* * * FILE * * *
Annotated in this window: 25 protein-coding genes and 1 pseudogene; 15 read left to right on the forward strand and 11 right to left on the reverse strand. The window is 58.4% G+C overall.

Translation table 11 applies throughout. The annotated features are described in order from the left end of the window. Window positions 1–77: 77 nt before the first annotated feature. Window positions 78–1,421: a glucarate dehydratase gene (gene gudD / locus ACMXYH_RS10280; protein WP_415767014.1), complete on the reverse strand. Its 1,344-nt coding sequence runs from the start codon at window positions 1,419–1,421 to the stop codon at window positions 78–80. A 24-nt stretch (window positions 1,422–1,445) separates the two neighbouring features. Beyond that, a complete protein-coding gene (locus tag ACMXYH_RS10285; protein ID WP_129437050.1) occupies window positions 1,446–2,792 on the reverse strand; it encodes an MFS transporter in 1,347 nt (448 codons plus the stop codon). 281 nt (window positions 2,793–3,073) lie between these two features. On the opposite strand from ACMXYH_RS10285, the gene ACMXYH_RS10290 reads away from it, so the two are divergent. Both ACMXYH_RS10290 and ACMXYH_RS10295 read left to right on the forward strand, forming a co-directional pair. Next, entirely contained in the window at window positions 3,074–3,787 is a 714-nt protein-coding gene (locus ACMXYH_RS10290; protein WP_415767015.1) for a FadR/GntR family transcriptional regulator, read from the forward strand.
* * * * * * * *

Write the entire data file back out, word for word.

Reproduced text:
Annotated in this window: 25 protein-coding genes and 1 pseudogene; 15 read left to right on the forward strand and 11 right to left on the reverse strand. The window is 58.4% G+C overall.

Translation table 11 applies throughout. The annotated features are described in order from the left end of the window. Window positions 1–77: 77 nt before the first annotated feature. Window positions 78–1,421: a glucarate dehydratase gene (gene gudD / locus ACMXYH_RS10280; protein WP_415767014.1), complete on the reverse strand. Its 1,344-nt coding sequence runs from the start codon at window positions 1,419–1,421 to the stop codon at window positions 78–80. A 24-nt stretch (window positions 1,422–1,445) separates the two neighbouring features. Beyond that, a complete protein-coding gene (locus tag ACMXYH_RS10285; protein ID WP_129437050.1) occupies window positions 1,446–2,792 on the reverse strand; it encodes an MFS transporter in 1,347 nt (448 codons plus the stop codon). 281 nt (window positions 2,793–3,073) lie between these two features. On the opposite strand from ACMXYH_RS10285, the gene ACMXYH_RS10290 reads away from it, so the two are divergent. Both ACMXYH_RS10290 and ACMXYH_RS10295 read left to right on the forward strand, forming a co-directional pair. Next, entirely contained in the window at window positions 3,074–3,787 is a 714-nt protein-coding gene (locus ACMXYH_RS10290; protein WP_415767015.1) for a FadR/GntR family transcriptional regulator, read from the forward strand.